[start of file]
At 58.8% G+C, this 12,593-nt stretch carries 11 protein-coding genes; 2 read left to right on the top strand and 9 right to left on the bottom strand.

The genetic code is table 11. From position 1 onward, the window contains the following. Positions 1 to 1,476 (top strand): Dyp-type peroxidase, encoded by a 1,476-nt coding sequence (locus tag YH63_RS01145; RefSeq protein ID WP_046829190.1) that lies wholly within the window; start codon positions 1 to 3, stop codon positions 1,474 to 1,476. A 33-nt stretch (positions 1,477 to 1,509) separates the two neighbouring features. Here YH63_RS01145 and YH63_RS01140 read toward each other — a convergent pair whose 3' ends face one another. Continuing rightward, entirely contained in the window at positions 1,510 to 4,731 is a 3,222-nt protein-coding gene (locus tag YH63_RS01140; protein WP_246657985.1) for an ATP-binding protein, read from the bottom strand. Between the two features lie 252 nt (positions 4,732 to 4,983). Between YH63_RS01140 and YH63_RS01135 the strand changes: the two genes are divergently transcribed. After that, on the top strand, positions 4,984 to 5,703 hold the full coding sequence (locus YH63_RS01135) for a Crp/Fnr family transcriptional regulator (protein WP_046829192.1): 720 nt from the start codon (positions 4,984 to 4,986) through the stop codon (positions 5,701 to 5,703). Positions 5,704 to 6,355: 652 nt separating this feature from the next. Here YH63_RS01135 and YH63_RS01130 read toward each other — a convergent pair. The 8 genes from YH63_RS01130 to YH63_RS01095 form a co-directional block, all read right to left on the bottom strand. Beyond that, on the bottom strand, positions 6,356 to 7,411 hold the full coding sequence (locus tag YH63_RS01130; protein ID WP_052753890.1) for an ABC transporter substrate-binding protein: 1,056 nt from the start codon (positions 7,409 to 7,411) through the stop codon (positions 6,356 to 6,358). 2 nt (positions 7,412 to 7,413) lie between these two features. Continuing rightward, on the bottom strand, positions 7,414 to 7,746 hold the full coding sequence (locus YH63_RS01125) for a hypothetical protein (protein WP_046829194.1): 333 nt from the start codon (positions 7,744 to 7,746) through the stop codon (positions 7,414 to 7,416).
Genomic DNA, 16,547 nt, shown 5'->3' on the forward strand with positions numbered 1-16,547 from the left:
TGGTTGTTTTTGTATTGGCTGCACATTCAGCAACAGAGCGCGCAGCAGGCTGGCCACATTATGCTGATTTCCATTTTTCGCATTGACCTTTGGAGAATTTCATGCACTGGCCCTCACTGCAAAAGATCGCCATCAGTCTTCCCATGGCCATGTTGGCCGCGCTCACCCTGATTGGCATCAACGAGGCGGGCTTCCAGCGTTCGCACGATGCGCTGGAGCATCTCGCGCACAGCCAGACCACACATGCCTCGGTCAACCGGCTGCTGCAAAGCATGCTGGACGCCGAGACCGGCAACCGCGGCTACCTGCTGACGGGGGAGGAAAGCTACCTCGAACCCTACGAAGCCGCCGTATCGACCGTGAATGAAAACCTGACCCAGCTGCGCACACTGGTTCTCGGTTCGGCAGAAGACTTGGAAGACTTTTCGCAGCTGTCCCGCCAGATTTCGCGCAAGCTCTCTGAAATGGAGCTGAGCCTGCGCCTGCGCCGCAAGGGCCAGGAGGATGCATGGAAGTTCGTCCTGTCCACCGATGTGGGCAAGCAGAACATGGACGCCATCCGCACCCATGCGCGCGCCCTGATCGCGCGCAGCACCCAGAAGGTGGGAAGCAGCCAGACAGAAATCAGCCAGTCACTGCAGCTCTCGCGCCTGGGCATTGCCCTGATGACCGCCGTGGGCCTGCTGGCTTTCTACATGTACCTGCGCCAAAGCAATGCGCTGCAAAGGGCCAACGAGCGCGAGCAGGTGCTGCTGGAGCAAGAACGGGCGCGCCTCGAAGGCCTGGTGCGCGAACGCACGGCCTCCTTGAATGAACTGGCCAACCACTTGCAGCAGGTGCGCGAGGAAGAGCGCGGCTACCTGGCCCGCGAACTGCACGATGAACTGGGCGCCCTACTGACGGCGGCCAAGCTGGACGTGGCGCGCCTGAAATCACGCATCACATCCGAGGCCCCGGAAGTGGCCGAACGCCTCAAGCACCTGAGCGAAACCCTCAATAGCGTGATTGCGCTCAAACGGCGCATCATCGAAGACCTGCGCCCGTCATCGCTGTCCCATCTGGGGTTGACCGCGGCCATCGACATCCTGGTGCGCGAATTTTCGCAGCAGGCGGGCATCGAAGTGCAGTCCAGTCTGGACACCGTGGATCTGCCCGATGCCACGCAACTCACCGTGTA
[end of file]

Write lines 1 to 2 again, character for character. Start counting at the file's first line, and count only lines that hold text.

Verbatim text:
At 58.8% G+C, this 12,593-nt stretch carries 11 protein-coding genes; 2 read left to right on the top strand and 9 right to left on the bottom strand.

The genetic code is table 11. From position 1 onward, the window contains the following. Positions 1 to 1,476 (top strand): Dyp-type peroxidase, encoded by a 1,476-nt coding sequence (locus tag YH63_RS01145; RefSeq protein ID WP_046829190.1) that lies wholly within the window; start codon positions 1 to 3, stop codon positions 1,474 to 1,476. A 33-nt stretch (positions 1,477 to 1,509) separates the two neighbouring features. Here YH63_RS01145 and YH63_RS01140 read toward each other — a convergent pair whose 3' ends face one another. Continuing rightward, entirely contained in the window at positions 1,510 to 4,731 is a 3,222-nt protein-coding gene (locus tag YH63_RS01140; protein WP_246657985.1) for an ATP-binding protein, read from the bottom strand. Between the two features lie 252 nt (positions 4,732 to 4,983). Between YH63_RS01140 and YH63_RS01135 the strand changes: the two genes are divergently transcribed. After that, on the top strand, positions 4,984 to 5,703 hold the full coding sequence (locus YH63_RS01135) for a Crp/Fnr family transcriptional regulator (protein WP_046829192.1): 720 nt from the start codon (positions 4,984 to 4,986) through the stop codon (positions 5,701 to 5,703). Positions 5,704 to 6,355: 652 nt separating this feature from the next. Here YH63_RS01135 and YH63_RS01130 read toward each other — a convergent pair. The 8 genes from YH63_RS01130 to YH63_RS01095 form a co-directional block, all read right to left on the bottom strand. Beyond that, on the bottom strand, positions 6,356 to 7,411 hold the full coding sequence (locus tag YH63_RS01130; protein ID WP_052753890.1) for an ABC transporter substrate-binding protein: 1,056 nt from the start codon (positions 7,409 to 7,411) through the stop codon (positions 6,356 to 6,358). 2 nt (positions 7,412 to 7,413) lie between these two features. Continuing rightward, on the bottom strand, positions 7,414 to 7,746 hold the full coding sequence (locus YH63_RS01125) for a hypothetical protein (protein WP_046829194.1): 333 nt from the start codon (positions 7,744 to 7,746) through the stop codon (positions 7,414 to 7,416).